10. The learned Counsel appearing on behalf of respondent No. 3 vehemently opposed the submissions made by the learned Counsel appearing on behalf of the petitioner. He admitted that the respondent No. 3 was an Ex-President of the Parents Association and that his children are no longer taking education in the said school. However, he submitted that respondent No. 3 had filed objection to the sale of the said plots in the interest of the children. The learned AGP appearing on behalf of respondent Nos. 1 and 2 also vehemently opposed the submissions made by the learned Counsel appearing on behalf of the petitioner. He has taken us through the affidavit in reply filed by the petitioners. He submitted that the petitioners had entered into negotiations with third parties before taking previous approval of the Charity Commissioner and had accepted Rs. 20 lakhs as an advance amount and, thereafter, applications were preferred in the year 2001. He submitted that the very fact that the petitioners were ready to return the said amount of Rs. 20 lakhs if the permission is not granted by the Charity Commissioner itself disclosed that they had sufficient funds at their disposal.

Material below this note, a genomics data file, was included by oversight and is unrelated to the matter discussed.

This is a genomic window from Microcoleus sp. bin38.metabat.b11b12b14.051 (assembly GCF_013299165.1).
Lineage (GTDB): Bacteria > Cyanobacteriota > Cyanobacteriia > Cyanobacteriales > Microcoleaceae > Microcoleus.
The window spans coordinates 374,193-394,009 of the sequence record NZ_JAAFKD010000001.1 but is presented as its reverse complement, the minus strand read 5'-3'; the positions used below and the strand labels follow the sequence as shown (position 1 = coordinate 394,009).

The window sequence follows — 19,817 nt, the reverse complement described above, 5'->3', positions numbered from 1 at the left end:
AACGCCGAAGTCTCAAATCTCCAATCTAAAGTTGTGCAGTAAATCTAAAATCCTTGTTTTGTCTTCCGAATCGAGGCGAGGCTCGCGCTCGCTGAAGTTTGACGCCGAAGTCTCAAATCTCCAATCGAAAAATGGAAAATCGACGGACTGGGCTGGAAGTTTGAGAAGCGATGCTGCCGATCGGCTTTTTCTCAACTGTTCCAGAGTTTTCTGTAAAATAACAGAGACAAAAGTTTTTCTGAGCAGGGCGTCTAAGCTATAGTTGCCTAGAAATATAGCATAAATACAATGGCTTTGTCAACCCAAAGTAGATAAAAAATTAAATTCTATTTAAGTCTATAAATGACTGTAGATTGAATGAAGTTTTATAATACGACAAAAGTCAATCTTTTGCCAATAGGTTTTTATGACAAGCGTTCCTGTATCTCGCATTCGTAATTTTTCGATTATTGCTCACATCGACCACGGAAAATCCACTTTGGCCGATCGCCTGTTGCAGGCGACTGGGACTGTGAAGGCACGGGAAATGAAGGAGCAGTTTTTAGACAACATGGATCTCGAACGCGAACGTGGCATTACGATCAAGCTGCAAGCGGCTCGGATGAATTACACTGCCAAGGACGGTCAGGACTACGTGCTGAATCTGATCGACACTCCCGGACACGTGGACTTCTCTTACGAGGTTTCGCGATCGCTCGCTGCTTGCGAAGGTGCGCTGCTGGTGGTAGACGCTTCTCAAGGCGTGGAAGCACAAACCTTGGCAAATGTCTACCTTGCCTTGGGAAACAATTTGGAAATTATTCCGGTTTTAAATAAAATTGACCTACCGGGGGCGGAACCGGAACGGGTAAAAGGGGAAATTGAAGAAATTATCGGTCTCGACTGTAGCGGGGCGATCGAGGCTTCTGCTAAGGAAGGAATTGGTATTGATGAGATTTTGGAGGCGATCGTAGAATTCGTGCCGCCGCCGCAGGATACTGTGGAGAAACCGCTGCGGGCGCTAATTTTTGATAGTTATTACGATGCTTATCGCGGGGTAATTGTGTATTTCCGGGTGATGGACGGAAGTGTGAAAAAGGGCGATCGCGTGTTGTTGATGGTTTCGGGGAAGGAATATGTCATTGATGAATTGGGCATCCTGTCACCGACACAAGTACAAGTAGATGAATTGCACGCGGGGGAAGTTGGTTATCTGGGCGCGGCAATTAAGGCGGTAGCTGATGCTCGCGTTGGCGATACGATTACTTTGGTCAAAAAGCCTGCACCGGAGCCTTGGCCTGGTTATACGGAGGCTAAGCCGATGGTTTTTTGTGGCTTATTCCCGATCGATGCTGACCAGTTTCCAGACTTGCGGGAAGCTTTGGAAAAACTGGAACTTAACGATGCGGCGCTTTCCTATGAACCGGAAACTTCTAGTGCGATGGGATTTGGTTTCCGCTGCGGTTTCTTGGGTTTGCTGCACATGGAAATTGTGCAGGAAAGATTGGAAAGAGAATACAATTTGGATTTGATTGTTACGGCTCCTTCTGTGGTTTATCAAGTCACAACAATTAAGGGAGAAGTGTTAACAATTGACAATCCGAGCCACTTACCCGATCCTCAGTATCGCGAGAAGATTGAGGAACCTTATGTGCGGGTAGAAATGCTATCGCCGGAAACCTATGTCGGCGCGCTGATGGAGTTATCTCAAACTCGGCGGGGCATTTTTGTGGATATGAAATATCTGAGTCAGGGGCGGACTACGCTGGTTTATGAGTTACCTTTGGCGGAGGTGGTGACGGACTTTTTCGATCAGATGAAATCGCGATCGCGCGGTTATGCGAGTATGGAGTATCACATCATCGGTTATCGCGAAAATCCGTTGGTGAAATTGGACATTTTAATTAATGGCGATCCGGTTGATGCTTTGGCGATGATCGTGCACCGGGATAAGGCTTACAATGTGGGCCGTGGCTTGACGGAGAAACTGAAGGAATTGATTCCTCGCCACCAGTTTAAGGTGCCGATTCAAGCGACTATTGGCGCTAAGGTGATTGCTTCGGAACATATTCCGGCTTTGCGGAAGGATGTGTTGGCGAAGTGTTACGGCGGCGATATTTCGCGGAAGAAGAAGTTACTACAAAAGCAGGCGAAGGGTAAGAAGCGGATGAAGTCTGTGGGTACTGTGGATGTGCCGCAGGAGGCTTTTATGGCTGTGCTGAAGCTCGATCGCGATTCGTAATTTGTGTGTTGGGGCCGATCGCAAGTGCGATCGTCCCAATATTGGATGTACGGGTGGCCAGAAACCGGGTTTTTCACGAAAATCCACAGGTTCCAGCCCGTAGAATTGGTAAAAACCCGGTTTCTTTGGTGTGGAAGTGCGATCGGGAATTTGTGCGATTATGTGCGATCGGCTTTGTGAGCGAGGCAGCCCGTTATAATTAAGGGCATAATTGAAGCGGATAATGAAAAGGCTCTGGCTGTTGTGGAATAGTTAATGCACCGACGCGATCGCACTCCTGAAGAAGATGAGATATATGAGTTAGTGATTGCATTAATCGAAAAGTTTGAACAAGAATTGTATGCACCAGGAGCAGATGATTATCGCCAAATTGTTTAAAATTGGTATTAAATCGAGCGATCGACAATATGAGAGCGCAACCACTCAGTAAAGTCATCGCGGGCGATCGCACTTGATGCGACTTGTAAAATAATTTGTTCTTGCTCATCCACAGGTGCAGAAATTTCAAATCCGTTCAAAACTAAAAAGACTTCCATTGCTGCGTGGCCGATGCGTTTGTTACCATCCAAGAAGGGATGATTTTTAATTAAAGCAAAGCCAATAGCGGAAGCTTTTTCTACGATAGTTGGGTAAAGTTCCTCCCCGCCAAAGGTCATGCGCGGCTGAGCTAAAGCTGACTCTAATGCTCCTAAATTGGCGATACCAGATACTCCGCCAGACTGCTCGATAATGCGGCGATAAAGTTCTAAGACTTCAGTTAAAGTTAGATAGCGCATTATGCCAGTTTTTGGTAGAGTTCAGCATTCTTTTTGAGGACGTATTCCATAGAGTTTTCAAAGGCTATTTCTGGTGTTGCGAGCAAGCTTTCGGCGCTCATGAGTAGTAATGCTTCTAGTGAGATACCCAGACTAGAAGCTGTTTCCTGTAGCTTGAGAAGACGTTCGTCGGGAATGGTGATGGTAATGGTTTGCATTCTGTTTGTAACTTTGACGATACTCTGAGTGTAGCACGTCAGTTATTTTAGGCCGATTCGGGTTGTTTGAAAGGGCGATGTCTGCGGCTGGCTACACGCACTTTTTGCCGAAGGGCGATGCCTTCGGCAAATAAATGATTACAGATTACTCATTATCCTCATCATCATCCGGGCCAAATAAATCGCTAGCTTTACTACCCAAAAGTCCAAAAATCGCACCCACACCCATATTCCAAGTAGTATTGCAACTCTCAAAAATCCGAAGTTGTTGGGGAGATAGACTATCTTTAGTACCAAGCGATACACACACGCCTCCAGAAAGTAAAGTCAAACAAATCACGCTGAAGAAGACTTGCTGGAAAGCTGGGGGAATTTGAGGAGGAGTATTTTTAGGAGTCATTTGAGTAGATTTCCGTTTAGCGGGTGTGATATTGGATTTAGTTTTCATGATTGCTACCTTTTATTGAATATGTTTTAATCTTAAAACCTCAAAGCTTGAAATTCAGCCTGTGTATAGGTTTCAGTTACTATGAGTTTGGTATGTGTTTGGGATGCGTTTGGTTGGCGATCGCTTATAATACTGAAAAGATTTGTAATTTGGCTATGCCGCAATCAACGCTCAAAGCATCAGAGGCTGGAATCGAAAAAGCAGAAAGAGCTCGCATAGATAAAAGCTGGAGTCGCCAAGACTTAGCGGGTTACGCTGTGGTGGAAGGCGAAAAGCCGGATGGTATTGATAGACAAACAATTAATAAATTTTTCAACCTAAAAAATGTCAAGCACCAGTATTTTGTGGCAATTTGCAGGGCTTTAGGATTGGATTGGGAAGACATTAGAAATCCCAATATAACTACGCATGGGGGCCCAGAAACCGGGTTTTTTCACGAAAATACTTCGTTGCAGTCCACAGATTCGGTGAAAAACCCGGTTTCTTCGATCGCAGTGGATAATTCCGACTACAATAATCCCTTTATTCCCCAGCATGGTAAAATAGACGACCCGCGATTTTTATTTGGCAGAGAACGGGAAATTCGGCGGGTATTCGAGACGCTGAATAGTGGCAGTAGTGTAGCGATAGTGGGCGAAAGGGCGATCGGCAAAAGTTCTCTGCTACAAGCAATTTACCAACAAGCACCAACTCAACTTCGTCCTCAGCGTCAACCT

11. The short controversy in the present case is as to whether the impugned order which is passed by the Charity Commissioner under Section 36(1)(a) of the Bombay Public Trust Act dated 6-8-2001 is sustainable in law particularly when the Charity Commissioner has come to the conclusion that the financial need of the Trust is genuine and that there is no dispute regarding the fact that the consideration which is to be received by the Trust is more than adequate consideration. Before the controversy between the parties can be decided, it would be relevant to refer to the provisions of Section 36(1)(a) of the Bombay Public Trust Act which reads as under :--
"36. Alienation of immovable property. of public trust. -- [(1)]
[Notwithstanding anything contained in the instrument of trust -]
(a) no sale, exchange or gift of any immovable property, and
(b) .......................................................... shall be valid without the previous sanction of the Charity Commissioner. Sanction may be accorded subject to such condition as the Charity Commissioner may think fit to impose, regard being had to the interest, benefit or protection of the trust."
12. From the perusal of the above section, it is clear that the Charity Commissioner is empowered to scrutinize any application for sale or transfer of the immovable property which is owned by the Trust in order to ensure that the property is being sold for an adequate consideration and that the money is going to be utilised for fulfilling the aims and objects of the Trust and is not likely to be frittered away by the Trustees. The Apex Court as also this Court has time and again held that the Charity Commissioner should consider the need of the Trust and grant permission wherever the property of the Trust is being sold after following proper procedure so that the market value of the said property is received by the Trust.